So yes, Wyrd and Wonder is officially over for the year but I’m a bit behind on my last posts and gosh darnit, I will cross that finish line. Starting with my final week’s post for The Summer Tree Readalong! Questions by Mayri at The Bookforager, opinions by me…
Paul is now the Lord of the Summer Tree. What do you think this means/will mean?
Honestly, I am really not sure what to make of this at this point. I mean, I sort of predicted that his sacrifice wouldn’t be the end for him, but … I dunno, it seems like an awful lot of trouble to go to just to get some therapy, dude.
In all seriousness, I’m fascinated by this, and by what it might mean! I just don’t really have any theories yet, but sometimes that’s a good thing. I’m curious to find out more!
Each of our grad students has found a role to play in Fionavar, most questionably Jennifer. What are your thoughts and feelings on Jennifer’s plight, and how have you made sense of it within the scope of the story so far?
Hooboy. This was … a lot. And with it coming right at the end of this book, I’m both a little shaken (for obvious reasons, this is not lighthearted reading) and a bit dubious about the necessity of it? I mean, violence like this being done to a female character never sits well with me but in this case, I’m also wondering if this is really going to be the sole purpose of Jennifer’s character? It feels like there’s more to learn here, about her as a person, but after reading the entire book and very much getting the sense that she’s here as a passive plot device … I’m not sure how to feel about her, beyond feeling very uneasy about what happens to her. I can definitely respect that she did her best to hold her own, but on one hand this had a kind of sacrificial lamb feel to it for her, and yet on the other Maugrim is determined to destroy his enemies and … he starts with “a toy”? Someone who’s unimportant? Either he’s going about this in a very petty and wrongheaded manner or Jennifer actually is more important than she seems to be.
And I honestly don’t have a good sense of which answer is the right one, here. But that was one heck of a cliffhanger and dangit, I’m hooked. Gimme book two!
What did you make of the many events in the throne room, from the assassination attempt to the showdown for the crown?
Right. Diarmuid. Mate. Just … naw.
I don’t like him. For one thing, his priorities are definitely screwy and even if they weren’t, he needs to make up his mind about what actually matters to him. Annoyance the first: he is fully unsurprised to find that Sharra has infiltrated the palace with the intention of assassinating him, unmasks her publicly, decides to spare her the embarrassment of admitting his real reason for going to her home in the first place, and then tries to call her out for being childish after he tries the old ‘sneak into her bedroom at night’ trick and gets the faceful of ice water that, may I say, he thoroughly and unquestionably deserved?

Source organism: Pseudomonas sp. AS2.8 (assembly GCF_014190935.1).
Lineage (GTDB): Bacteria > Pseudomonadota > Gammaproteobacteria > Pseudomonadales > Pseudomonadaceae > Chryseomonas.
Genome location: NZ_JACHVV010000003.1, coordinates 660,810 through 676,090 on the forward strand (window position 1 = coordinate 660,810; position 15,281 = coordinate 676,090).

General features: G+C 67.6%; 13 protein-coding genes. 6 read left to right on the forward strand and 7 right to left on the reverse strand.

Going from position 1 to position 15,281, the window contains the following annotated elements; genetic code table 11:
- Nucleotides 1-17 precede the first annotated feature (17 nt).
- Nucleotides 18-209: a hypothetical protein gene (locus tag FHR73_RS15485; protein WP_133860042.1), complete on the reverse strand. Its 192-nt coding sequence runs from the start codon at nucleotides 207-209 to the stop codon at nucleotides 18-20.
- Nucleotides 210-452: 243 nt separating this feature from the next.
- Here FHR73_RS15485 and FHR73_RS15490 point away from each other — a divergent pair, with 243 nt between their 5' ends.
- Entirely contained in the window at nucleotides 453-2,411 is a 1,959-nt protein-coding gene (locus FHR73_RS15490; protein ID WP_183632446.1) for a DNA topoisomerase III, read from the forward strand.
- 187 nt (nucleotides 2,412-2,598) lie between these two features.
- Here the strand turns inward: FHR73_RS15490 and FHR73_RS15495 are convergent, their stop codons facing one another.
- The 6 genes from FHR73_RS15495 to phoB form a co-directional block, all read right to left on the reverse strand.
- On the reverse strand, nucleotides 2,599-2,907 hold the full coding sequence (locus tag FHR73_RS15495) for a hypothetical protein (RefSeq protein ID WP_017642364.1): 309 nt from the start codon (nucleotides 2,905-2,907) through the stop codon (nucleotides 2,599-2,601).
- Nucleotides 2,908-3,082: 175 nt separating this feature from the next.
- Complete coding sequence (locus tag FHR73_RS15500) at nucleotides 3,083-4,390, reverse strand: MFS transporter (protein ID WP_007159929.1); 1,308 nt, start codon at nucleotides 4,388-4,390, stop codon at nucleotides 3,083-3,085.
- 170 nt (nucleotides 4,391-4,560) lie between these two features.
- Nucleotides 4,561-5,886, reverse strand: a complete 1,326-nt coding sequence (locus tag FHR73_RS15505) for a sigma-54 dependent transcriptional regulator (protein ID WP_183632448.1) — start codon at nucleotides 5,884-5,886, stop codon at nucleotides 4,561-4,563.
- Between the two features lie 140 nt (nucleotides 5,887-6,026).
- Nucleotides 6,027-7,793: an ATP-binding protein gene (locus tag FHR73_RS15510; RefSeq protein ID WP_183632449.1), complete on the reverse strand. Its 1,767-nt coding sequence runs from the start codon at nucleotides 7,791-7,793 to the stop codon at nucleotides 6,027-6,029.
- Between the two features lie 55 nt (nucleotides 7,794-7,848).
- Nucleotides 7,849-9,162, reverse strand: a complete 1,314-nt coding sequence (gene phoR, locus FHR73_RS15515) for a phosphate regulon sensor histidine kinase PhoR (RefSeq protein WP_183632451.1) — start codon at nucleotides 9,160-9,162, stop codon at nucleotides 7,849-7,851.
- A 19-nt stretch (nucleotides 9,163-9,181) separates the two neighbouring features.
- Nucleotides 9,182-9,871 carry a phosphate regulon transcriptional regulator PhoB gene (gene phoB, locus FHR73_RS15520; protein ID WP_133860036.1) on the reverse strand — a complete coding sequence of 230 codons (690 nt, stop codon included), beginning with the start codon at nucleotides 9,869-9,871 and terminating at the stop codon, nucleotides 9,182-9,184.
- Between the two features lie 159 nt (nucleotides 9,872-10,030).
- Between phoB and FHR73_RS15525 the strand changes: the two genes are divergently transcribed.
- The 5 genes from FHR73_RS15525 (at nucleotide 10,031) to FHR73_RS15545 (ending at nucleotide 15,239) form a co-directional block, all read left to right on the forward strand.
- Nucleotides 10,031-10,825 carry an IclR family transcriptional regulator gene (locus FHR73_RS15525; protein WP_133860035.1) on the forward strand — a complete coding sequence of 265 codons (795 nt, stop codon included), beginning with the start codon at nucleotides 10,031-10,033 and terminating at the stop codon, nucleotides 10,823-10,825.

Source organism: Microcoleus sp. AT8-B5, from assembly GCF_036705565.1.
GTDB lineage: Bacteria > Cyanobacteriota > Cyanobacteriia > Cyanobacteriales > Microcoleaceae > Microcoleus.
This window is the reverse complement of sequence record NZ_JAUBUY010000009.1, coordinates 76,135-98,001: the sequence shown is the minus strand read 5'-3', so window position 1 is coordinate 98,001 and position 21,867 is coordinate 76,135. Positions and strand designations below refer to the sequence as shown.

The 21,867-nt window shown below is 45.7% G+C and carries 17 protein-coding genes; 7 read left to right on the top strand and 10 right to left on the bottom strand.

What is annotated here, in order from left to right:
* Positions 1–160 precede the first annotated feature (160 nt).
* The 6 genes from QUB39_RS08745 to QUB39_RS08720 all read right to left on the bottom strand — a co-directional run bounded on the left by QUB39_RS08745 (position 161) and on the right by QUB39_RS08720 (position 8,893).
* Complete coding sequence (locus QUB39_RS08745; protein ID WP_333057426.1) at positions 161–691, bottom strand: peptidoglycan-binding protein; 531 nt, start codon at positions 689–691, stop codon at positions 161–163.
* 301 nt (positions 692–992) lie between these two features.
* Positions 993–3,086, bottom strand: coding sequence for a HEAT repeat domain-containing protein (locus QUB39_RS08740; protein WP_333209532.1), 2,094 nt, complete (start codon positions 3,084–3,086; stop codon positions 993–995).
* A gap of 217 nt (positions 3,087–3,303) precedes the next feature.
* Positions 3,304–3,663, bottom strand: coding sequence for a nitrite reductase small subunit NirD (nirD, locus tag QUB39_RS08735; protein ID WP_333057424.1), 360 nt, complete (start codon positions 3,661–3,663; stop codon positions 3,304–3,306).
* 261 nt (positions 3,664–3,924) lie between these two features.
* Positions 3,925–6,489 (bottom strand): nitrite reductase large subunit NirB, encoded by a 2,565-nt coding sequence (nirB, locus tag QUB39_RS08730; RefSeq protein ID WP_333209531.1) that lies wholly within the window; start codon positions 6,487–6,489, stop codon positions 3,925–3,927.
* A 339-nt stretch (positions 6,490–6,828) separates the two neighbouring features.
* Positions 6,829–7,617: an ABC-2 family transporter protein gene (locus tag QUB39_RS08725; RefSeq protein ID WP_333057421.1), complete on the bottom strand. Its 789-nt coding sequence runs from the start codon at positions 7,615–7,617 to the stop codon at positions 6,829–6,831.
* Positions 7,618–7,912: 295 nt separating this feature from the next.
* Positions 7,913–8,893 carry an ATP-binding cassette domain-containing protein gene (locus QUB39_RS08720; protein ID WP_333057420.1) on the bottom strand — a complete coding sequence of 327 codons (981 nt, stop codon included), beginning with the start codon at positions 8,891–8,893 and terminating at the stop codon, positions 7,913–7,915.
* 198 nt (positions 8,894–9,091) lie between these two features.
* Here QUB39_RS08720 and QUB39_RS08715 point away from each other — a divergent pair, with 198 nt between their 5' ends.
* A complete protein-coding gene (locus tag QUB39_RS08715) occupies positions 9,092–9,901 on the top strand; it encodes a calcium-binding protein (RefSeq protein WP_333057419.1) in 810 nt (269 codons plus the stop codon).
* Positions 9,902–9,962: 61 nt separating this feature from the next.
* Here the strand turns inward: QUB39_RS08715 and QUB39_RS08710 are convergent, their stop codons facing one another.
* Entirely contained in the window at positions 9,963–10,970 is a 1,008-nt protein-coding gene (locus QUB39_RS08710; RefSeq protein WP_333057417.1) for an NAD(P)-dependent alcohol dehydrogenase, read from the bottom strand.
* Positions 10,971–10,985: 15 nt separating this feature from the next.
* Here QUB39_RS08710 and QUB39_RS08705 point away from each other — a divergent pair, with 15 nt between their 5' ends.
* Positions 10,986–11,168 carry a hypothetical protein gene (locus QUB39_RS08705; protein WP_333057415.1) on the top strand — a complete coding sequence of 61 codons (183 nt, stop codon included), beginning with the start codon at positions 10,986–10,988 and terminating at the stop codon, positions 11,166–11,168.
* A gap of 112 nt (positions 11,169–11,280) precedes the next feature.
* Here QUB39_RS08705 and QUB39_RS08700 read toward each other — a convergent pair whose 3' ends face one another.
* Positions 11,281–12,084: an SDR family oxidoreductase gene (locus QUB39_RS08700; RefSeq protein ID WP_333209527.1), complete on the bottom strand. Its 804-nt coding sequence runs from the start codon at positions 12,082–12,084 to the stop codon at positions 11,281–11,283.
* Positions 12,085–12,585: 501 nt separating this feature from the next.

Nah, mate. You’re not winning any points from me. And we haven’t even gotten to the fact that (annoyance the second) you decided one minute that you wanted the crown for yourself against the interests of anyone else, then only stepped aside for what I am assuming were politically savvy reasons because suddenly there are gods and goddesses at the table – not that you care about what they say or do?
I understand that he’s supposed to be the charming and charismatic one here. I’m just not convinced. At all. Sorry not sorry.
There’s been a surfeit of signs, a plethora of portents in this week’s reading. Now is the time to air your opinions on such things as flying unicorns, getting lost in the woods, the Cave of the Sleepers, magical horns and unearthed Cauldrons.
Catnip to a fantasy nerd. Catnip for days! I don’t really know how much sense to make of all these signs yet, but I’m eating them up anyway. So, the Wild Hunt might get in on this action if The Youngsters make that call? But they might not have all the right information about how to make it because Loren in his wisdom is all “let them decide for themselves” which, fair, but Loren. You’re the wise one here. I hope you will not fail to smack these kids on the hand if they stick that hand in the wrong cookie jar?
But let’s not digress into too much sensible thought here because FLYING UNICORNS (wait does this unicorn have wings or no because if yes, is it even still a unicorn? DEBATE IN THE COMMENTS) and EVIL CAULDRONS and MWAHAHAHA YES GOOD GIVE ME MORE.
The Dwarves did it, in the darkness, with the Cauldron of Khath Meigol! What do you make of this last-minute revelation? And care to make any predictions on future developments?
Who the heck is Khath Meigol and why is he leaving evil Cauldrons lying around for just anybody to pick up and hurt themselves with?
And ‘last-minute revelation’ is right – it feels a bit like the author suddenly remembered he needed to wrap things up and finally picked up the pace to get it done? But at the same time I feel like that’s a bit unfair because it IS an effective cliffhanger – I want book two and I want it now! It’s just quite a lot of dramatic turns in a short number of pages and, well. It certainly shook off my cobwebs!
As for predictions – who the heck knows? I am certainly hoping Jennifer will have a more substantial role to play than she did here, and I’m interested to see how that role ties in with those of the others, who have had considerably more time to settle into theirs… In short I want Book 2 to be the Book of Jennifer, please. Whether she becomes a hero, a villain, or something else entirely – just don’t fridge her, is what I’m asking.
Finally, reaction shots on Maugrim the Unraveller – go!
I don’t know what everyone’s talking about, he seems lovely. Ambitious chap, a real go-getter, knows his goals and NO SERIOUSLY THIS GUY IS TERRIFYING OMG. Someone didn’t get enough hugs growing up, I guess. A+ for dramatic effort, here.
Now where’s the second book…?